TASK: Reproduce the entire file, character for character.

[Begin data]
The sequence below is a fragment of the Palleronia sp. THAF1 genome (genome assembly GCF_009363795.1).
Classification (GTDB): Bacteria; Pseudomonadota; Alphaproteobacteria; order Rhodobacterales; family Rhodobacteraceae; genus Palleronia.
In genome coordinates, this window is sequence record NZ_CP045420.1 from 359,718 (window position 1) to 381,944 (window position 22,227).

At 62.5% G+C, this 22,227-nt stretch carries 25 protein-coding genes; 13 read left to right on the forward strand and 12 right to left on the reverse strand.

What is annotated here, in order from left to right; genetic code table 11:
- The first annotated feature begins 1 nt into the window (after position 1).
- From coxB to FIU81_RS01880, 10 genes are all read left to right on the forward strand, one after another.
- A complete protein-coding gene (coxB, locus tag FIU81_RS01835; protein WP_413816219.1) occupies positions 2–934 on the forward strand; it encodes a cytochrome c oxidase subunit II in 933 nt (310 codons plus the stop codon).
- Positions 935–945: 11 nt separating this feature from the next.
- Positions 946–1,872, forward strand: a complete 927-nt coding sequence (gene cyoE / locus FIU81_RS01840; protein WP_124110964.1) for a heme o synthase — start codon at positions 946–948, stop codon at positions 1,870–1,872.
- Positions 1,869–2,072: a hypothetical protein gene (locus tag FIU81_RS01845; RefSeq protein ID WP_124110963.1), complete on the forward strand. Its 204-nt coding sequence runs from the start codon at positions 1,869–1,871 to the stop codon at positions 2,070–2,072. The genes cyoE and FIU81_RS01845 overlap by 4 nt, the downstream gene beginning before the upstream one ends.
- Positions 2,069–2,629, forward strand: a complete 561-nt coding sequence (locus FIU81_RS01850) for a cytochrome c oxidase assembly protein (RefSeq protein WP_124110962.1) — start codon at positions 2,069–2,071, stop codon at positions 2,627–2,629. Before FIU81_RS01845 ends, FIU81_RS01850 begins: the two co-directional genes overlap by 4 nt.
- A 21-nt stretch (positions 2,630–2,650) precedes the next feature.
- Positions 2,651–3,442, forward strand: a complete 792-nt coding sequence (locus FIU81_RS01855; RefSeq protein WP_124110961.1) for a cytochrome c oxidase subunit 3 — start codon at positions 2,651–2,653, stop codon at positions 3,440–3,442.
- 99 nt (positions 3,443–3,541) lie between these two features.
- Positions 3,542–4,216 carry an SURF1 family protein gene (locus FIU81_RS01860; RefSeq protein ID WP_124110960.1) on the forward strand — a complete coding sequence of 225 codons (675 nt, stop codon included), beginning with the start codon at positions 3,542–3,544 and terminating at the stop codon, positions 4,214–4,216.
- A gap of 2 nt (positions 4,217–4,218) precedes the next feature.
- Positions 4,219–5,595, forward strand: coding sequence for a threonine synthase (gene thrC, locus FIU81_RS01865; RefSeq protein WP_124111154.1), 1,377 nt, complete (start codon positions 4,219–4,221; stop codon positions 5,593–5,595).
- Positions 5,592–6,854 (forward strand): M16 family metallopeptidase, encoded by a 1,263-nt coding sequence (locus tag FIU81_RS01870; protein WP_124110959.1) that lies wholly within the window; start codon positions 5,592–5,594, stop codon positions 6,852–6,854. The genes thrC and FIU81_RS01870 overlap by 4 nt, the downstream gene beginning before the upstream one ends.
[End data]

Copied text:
The sequence below is a fragment of the Palleronia sp. THAF1 genome (genome assembly GCF_009363795.1).
Classification (GTDB): Bacteria; Pseudomonadota; Alphaproteobacteria; order Rhodobacterales; family Rhodobacteraceae; genus Palleronia.
In genome coordinates, this window is sequence record NZ_CP045420.1 from 359,718 (window position 1) to 381,944 (window position 22,227).

At 62.5% G+C, this 22,227-nt stretch carries 25 protein-coding genes; 13 read left to right on the forward strand and 12 right to left on the reverse strand.

What is annotated here, in order from left to right; genetic code table 11:
- The first annotated feature begins 1 nt into the window (after position 1).
- From coxB to FIU81_RS01880, 10 genes are all read left to right on the forward strand, one after another.
- A complete protein-coding gene (coxB, locus tag FIU81_RS01835; protein WP_413816219.1) occupies positions 2–934 on the forward strand; it encodes a cytochrome c oxidase subunit II in 933 nt (310 codons plus the stop codon).
- Positions 935–945: 11 nt separating this feature from the next.
- Positions 946–1,872, forward strand: a complete 927-nt coding sequence (gene cyoE / locus FIU81_RS01840; protein WP_124110964.1) for a heme o synthase — start codon at positions 946–948, stop codon at positions 1,870–1,872.
- Positions 1,869–2,072: a hypothetical protein gene (locus tag FIU81_RS01845; RefSeq protein ID WP_124110963.1), complete on the forward strand. Its 204-nt coding sequence runs from the start codon at positions 1,869–1,871 to the stop codon at positions 2,070–2,072. The genes cyoE and FIU81_RS01845 overlap by 4 nt, the downstream gene beginning before the upstream one ends.
- Positions 2,069–2,629, forward strand: a complete 561-nt coding sequence (locus FIU81_RS01850) for a cytochrome c oxidase assembly protein (RefSeq protein WP_124110962.1) — start codon at positions 2,069–2,071, stop codon at positions 2,627–2,629. Before FIU81_RS01845 ends, FIU81_RS01850 begins: the two co-directional genes overlap by 4 nt.
- A 21-nt stretch (positions 2,630–2,650) precedes the next feature.
- Positions 2,651–3,442, forward strand: a complete 792-nt coding sequence (locus FIU81_RS01855; RefSeq protein WP_124110961.1) for a cytochrome c oxidase subunit 3 — start codon at positions 2,651–2,653, stop codon at positions 3,440–3,442.
- 99 nt (positions 3,443–3,541) lie between these two features.
- Positions 3,542–4,216 carry an SURF1 family protein gene (locus FIU81_RS01860; RefSeq protein ID WP_124110960.1) on the forward strand — a complete coding sequence of 225 codons (675 nt, stop codon included), beginning with the start codon at positions 3,542–3,544 and terminating at the stop codon, positions 4,214–4,216.
- A gap of 2 nt (positions 4,217–4,218) precedes the next feature.
- Positions 4,219–5,595, forward strand: coding sequence for a threonine synthase (gene thrC, locus FIU81_RS01865; RefSeq protein WP_124111154.1), 1,377 nt, complete (start codon positions 4,219–4,221; stop codon positions 5,593–5,595).
- Positions 5,592–6,854 (forward strand): M16 family metallopeptidase, encoded by a 1,263-nt coding sequence (locus tag FIU81_RS01870; protein WP_124110959.1) that lies wholly within the window; start codon positions 5,592–5,594, stop codon positions 6,852–6,854. The genes thrC and FIU81_RS01870 overlap by 4 nt, the downstream gene beginning before the upstream one ends.